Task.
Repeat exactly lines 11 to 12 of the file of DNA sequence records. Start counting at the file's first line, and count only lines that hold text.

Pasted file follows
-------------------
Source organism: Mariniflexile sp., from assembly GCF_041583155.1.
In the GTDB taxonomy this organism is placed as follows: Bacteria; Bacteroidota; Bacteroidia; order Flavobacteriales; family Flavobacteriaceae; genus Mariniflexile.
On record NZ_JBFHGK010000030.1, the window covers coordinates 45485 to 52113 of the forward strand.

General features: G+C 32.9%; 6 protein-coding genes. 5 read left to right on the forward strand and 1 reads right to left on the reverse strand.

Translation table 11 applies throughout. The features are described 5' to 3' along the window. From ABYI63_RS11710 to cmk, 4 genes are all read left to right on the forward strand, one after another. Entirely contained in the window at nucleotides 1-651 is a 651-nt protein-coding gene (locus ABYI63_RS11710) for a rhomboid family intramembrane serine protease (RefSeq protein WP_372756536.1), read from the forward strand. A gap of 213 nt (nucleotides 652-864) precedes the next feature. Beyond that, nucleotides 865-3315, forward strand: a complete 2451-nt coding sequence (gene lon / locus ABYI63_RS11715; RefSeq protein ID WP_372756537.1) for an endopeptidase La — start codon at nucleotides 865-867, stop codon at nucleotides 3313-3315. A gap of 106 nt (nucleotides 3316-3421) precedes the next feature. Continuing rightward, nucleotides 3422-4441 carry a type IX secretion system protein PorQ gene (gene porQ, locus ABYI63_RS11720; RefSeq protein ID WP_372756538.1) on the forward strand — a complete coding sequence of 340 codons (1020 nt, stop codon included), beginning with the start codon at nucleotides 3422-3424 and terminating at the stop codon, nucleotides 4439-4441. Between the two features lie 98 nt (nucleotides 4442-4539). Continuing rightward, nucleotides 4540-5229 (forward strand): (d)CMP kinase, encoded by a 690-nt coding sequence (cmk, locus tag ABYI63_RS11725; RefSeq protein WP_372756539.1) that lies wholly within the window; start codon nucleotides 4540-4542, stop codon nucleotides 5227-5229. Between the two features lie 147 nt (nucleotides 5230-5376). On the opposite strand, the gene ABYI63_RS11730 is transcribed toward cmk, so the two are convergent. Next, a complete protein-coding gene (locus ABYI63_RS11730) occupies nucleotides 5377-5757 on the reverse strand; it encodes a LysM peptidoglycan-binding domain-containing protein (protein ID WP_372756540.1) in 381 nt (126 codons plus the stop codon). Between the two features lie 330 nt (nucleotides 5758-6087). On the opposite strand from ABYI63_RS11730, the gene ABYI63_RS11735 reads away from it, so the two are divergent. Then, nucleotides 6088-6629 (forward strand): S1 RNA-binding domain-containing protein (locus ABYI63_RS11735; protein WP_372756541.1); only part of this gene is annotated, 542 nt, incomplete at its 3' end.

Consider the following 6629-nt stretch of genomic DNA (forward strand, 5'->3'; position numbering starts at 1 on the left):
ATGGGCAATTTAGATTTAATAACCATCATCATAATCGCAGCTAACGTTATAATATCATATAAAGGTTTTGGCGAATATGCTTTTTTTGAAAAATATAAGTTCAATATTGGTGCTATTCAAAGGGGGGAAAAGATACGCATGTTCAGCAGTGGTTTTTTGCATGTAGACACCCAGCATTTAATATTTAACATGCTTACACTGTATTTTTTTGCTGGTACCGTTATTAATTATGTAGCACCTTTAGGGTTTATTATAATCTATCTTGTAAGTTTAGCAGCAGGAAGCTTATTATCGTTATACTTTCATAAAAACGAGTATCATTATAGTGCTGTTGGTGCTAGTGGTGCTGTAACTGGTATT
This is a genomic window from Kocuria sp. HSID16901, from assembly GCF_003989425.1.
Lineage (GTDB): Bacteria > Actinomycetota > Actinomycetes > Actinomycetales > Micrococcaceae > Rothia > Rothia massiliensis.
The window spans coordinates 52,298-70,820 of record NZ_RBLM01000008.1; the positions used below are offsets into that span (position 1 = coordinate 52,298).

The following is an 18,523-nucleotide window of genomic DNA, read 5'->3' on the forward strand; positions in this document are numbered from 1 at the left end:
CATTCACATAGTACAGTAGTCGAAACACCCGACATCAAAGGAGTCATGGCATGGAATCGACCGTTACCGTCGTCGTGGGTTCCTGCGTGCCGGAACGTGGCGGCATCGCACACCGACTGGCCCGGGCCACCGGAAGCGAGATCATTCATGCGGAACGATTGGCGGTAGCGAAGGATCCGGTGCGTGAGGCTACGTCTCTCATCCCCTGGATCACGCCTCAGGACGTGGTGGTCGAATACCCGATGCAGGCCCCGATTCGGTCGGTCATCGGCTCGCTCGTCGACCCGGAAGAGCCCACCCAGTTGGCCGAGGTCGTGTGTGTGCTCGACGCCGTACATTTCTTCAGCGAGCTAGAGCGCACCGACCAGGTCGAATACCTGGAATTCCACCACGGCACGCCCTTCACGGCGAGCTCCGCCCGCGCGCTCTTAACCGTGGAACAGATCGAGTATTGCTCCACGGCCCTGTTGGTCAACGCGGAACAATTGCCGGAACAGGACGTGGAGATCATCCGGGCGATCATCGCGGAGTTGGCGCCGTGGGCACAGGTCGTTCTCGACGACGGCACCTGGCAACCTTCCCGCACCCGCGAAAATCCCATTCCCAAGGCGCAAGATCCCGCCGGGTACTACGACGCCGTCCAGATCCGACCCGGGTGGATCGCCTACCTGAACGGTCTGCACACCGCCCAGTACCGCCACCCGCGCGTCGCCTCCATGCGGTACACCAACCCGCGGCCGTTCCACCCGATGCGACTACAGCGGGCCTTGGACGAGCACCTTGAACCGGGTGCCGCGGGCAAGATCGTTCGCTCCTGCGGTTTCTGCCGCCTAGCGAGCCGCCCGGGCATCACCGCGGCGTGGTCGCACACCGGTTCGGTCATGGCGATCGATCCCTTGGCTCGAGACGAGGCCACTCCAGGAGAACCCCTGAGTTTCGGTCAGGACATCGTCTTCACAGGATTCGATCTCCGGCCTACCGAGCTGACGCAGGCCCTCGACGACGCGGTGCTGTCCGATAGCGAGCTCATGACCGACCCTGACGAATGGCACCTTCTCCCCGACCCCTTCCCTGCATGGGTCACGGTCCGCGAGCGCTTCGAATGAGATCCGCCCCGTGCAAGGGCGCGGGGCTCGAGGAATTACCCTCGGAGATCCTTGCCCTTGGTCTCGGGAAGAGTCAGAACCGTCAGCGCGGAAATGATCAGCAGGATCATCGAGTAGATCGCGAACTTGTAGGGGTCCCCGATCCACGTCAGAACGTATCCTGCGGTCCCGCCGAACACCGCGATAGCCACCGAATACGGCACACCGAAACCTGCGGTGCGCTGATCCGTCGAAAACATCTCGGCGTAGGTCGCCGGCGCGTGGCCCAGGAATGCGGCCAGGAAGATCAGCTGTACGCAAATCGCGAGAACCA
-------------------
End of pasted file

The following is an 18,523-nucleotide window of genomic DNA, read 5'->3' on the forward strand; positions in this document are numbered from 1 at the left end:
CATTCACATAGTACAGTAGTCGAAACACCCGACATCAAAGGAGTCATGGCATGGAATCGACCGTTACCGTCGTCGTGGGTTCCTGCGTGCCGGAACGTGGCGGCATCGCACACCGACTGGCCCGGGCCACCGGAAGCGAGATCATTCATGCGGAACGATTGGCGGTAGCGAAGGATCCGGTGCGTGAGGCTACGTCTCTCATCCCCTGGATCACGCCTCAGGACGTGGTGGTCGAATACCCGATGCAGGCCCCGATTCGGTCGGTCATCGGCTCGCTCGTCGACCCGGAAGAGCCCACCCAGTTGGCCGAGGTCGTGTGTGTGCTCGACGCCGTACATTTCTTCAGCGAGCTAGAGCGCACCGACCAGGTCGAATACCTGGAATTCCACCACGGCACGCCCTTCACGGCGAGCTCCGCCCGCGCGCTCTTAACCGTGGAACAGATCGAGTATTGCTCCACGGCCCTGTTGGTCAACGCGGAACAATTGCCGGAACAGGACGTGGAGATCATCCGGGCGATCATCGCGGAGTTGGCGCCGTGGGCACAGGTCGTTCTCGACGACGGCACCTGGCAACCTTCCCGCACCCGCGAAAATCCCATTCCCAAGGCGCAAGATCCCGCCGGGTACTACGACGCCGTCCAGATCCGACCCGGGTGGATCGCCTACCTGAACGGTCTGCACACCGCCCAGTACCGCCACCCGCGCGTCGCCTCCATGCGGTACACCAACCCGCGGCCGTTCCACCCGATGCGACTACAGCGGGCCTTGGACGAGCACCTTGAACCGGGTGCCGCGGGCAAGATCGTTCGCTCCTGCGGTTTCTGCCGCCTAGCGAGCCGCCCGGGCATCACCGCGGCGTGGTCGCACACCGGTTCGGTCATGGCGATCGATCCCTTGGCTCGAGACGAGGCCACTCCAGGAGAACCCCTGAGTTTCGGTCAGGACATCGTCTTCACAGGATTCGATCTCCGGCCTACCGAGCTGACGCAGGCCCTCGACGACGCGGTGCTGTCCGATAGCGAGCTCATGACCGACCCTGACGAATGGCACCTTCTCCCCGACCCCTTCCCTGCATGGGTCACGGTCCGCGAGCGCTTCGAATGAGATCCGCCCCGTGCAAGGGCGCGGGGCTCGAGGAATTACCCTCGGAGATCCTTGCCCTTGGTCTCGGGAAGAGTCAGAACCGTCAGCGCGGAAATGATCAGCAGGATCATCGAGTAGATCGCGAACTTGTAGGGGTCCCCGATCCACGTCAGAACGTATCCTGCGGTCCCGCCGAACACCGCGATAGCCACCGAATACGGCACACCGAAACCTGCGGTGCGCTGATCCGTCGAAAACATCTCGGCGTAGGTCGCCGGCGCGTGGCCCAGGAATGCGGCCAGGAAGATCAGCTGTACGCAAATCGCGAGAACCA